CSIH 3215 The African Diaspora: African American Cultural History and Psychology

This course introduces students to the African Diaspora from the perspective of the African American experience. The focus of this course is on the definition and historiography of the African Diaspora and greater comprehension of the cultural history and psychology of persons with African ancestry through the lens of the African American psychology. Selected texts for the course have been written by African, African-Caribbean and African-American scholars. The methodological approach to the study of the African Diaspora is interdisciplinary and draws to the foreground historiography, depth psychology, economics of capitalism, law, mythology, religion, art history and anthropology with a goal of construction of an ancestral ethno-cultural narrative of the African Diaspora against the background of world cultural history. The course content and approach should open and cultivate, through critical thinking, a worldview and means to deconstruct, analyze, comprehend, and reconstruct complex sets of human relations in the African Diaspora from global, regional, national and personal perspectives. It should allow us to see how the archetype of culture is actualized within institutions, living micro-systems and psychodynamics of the Diaspora. The specific focus of this course is on African American cultural history and psychology from origins in Africa, the Middle Passage, bondage, psychological and civil reconstruction, the civil rights movement; Pan–Africanism and Negritude in America, Europe, the Caribbean and Africa; Affirmative action, African American family life, demographics, health/ mental health, illness, spirituality, and optimal development.

TSC 6520 Gender and Society

This course reviews theoretical insights regarding gender from disciplines including gender studies, sociology, psychology, and international relations to consider the significance of gender as a category of social analysis. Particular attention will be given to how gender structures personal identities, families, work contexts as well as institutions such as public education and the military. Additionally, students will consider how developing a critical understanding of gender can help them in their role as change agents within their relationships, communities, workplaces, and in broader society.

TSC 6620 Psychology of Disability, Rehabilitation, and Empowerment

This course is designed to introduce the student to: (1) an understanding of how the community-at-large conceptualizes the role of persons with disabilities due to illness, trauma, and environmental impact (malnutrition, wars, etc.) and how that has transformed over the years given disability rights advocacy and legislation, particularly in the United States; (2) issues in treating the individual with disabilities and the differences and similarities in working with other individuals in treatment; and (3) voices of persons with disabilities and their narratives.

TSC 6570 Race, Class, and Gender in American Society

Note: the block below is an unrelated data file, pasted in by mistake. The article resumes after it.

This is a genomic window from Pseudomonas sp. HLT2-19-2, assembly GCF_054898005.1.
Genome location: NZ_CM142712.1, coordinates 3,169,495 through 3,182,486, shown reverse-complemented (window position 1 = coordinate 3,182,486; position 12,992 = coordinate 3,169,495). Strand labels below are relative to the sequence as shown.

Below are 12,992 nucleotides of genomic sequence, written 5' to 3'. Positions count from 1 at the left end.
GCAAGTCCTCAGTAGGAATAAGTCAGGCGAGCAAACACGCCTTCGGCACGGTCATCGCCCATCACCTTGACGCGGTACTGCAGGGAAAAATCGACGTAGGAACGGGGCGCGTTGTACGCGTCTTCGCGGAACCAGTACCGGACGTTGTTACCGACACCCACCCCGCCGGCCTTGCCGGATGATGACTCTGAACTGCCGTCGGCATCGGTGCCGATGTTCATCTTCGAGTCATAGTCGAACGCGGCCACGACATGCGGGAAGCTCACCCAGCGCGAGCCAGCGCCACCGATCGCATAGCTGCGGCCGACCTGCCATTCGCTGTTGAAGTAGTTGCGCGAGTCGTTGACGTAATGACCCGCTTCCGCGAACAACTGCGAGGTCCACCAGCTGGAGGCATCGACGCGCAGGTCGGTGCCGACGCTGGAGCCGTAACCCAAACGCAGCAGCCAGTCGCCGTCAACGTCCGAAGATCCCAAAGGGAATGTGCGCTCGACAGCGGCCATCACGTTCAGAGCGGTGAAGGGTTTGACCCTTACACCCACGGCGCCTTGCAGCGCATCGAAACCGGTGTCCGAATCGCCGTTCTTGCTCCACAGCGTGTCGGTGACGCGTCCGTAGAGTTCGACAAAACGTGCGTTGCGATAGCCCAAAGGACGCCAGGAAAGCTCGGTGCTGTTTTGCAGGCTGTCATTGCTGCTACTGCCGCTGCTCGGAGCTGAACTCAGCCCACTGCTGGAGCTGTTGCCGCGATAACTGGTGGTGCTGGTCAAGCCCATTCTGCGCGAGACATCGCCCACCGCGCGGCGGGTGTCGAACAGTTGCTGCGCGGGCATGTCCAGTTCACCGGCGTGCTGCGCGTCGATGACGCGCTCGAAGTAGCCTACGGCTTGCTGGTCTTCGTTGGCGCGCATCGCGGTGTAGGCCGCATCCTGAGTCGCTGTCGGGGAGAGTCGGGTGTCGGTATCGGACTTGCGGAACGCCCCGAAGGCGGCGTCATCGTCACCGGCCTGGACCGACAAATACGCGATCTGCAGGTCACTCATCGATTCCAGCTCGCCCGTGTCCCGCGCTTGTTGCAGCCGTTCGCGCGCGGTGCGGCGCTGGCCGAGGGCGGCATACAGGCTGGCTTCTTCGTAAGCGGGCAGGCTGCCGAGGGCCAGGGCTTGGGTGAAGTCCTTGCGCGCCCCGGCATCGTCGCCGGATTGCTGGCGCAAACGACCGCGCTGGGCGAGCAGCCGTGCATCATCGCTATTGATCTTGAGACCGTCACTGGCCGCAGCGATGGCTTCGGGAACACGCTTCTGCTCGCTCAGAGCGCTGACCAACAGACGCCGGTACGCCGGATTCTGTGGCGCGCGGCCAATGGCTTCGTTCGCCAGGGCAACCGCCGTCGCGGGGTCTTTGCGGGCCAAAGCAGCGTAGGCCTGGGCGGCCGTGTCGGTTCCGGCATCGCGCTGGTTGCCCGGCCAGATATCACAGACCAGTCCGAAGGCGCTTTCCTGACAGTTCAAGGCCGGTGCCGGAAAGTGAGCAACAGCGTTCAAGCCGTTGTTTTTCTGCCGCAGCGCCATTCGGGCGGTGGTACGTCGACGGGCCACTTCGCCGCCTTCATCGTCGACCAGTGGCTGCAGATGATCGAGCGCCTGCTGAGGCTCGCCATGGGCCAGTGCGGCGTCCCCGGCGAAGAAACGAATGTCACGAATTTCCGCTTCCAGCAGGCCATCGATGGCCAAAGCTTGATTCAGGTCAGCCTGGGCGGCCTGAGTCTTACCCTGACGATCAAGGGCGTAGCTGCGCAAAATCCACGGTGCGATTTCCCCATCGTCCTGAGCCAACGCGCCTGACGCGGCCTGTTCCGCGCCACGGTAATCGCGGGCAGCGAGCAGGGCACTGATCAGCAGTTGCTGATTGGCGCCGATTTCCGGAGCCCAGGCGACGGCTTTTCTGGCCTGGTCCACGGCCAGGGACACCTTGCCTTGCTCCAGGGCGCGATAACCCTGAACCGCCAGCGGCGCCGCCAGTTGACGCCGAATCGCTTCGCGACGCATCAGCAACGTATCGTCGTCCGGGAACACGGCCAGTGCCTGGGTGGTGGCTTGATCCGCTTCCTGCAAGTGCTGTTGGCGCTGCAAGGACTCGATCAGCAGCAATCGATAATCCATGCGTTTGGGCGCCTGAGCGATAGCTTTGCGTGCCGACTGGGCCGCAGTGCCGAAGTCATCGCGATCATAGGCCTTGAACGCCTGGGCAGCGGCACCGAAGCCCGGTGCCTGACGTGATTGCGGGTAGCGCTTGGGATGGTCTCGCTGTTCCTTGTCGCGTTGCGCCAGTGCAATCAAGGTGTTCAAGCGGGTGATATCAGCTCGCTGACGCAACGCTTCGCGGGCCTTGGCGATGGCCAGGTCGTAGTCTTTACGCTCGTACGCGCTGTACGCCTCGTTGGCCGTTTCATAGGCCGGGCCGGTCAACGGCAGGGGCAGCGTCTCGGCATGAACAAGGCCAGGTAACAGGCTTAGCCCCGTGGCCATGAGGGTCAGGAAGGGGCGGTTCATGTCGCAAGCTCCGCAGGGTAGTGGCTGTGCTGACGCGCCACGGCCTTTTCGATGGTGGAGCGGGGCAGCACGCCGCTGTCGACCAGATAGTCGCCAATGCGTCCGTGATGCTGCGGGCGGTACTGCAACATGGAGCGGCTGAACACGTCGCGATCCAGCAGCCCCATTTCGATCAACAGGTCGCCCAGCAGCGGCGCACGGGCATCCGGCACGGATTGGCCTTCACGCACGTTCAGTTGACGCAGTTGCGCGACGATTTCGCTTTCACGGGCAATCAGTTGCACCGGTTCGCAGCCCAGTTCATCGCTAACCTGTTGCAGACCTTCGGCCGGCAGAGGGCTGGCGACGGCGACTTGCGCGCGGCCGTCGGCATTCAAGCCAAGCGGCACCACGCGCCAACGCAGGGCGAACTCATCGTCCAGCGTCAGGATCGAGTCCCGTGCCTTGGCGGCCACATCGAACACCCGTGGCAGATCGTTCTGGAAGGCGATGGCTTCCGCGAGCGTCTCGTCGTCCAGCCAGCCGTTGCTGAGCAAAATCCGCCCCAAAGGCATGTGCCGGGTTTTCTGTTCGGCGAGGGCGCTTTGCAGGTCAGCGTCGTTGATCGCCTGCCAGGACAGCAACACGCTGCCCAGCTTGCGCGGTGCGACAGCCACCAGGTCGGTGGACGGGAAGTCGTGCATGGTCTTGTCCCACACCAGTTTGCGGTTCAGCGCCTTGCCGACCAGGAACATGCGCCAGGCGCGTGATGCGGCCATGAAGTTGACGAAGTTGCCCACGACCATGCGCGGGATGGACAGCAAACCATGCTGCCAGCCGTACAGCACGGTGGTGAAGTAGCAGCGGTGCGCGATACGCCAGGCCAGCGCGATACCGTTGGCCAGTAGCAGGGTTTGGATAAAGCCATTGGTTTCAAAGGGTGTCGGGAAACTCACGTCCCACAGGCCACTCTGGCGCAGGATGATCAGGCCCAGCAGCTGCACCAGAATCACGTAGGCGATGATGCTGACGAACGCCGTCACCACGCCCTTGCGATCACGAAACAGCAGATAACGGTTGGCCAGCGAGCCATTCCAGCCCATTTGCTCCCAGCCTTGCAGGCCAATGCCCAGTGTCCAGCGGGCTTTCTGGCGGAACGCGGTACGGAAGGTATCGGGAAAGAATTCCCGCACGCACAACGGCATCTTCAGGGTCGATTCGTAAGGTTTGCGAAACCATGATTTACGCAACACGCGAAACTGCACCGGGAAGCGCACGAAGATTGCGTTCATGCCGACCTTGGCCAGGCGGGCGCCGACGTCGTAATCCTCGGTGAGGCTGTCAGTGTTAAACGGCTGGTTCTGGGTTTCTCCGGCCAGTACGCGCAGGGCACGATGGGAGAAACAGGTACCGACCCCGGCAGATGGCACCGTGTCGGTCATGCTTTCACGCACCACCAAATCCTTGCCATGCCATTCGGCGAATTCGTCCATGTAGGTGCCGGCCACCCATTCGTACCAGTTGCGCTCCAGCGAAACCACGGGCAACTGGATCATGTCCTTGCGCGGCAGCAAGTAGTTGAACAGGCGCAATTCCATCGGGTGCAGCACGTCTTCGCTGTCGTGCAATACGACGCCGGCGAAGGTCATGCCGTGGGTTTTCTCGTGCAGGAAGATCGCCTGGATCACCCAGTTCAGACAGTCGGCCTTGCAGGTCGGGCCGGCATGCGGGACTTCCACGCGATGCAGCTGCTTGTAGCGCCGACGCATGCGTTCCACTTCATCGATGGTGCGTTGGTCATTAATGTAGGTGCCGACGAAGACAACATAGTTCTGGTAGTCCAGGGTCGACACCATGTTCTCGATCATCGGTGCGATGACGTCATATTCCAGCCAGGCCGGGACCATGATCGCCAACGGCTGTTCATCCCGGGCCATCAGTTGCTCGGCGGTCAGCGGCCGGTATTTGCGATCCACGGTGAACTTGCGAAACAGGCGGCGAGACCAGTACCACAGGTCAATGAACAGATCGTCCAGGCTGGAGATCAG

This course applies concepts of race, class, gender, and the intersection of the three to phenomena ranging from mental health system, public education, community development, global economics, the environment, and the corporate culture.  The course allows students the flexibility to learn about race, class, and gender as they apply to areas of their personal and professional interests.  Students may choose to expand their research and writing beyond the topic covered in the course.  Ongoing throughout the course is personal reflection on how race, class, and gender impact each of our lives.

Multicultural Psychology Certificate courses currently in development include:

Multiculturalism and Social Justice

Humanistic psychology admirably shifted the field of psychology to fully appreciate the holistic lived experiences of the person and implications for practice (e.g., fostering self-actualization, transformation, etc.). However, the field of multiculturalism has posited a richness of evidence for the importance of context, understanding the self within the multiplicity and complexity of culture, as well as an expansive conceptualization of self. A critical review and exploration of the intersection and/or divergence of these two fields is intended for this course to afford the scholar-practitioner the basic tools to become a more effective agent of change.  In this course, students will engage the multiculturalism literature as it pertains to social justice and change at all levels, including within clinical practice and at the organizational and global levels.  Students will also explore the adaptability of Western theories across/within diverse peoples and settings and deepen their understanding of basic concepts and theories, centralized around self-awareness, regarding knowledge and skills acquisition, and interventions across diverse settings.

Health Disparities in American Health Care

This will be an advanced course that will critically consider the growing literature and evidence pertaining to health disparities in American healthcare systems.  Students should have some familiarity with field of health psychology and/or multiculturalism. Working from a medical or health care home model and biopsychosocialculturalspiritual conceptualization, clinical and health psychologists are strategically poised to effect change within complex medical and healthcare setting that will improve care for underrepresented and impoverished populations. There will be specific attention to the intersection with systemic oppression, cultural/historical trauma, multigenerational and complex trauma and implications for care.  The course builds upon health psychology, multiculturalism, humanistic, and social justice perspectives of health and healing that can inform cultural competencies in healthcare. Students will acquire increased knowledge and skills in clinical conceptualization, assessment, and treatment planning, as well as organizational change processes.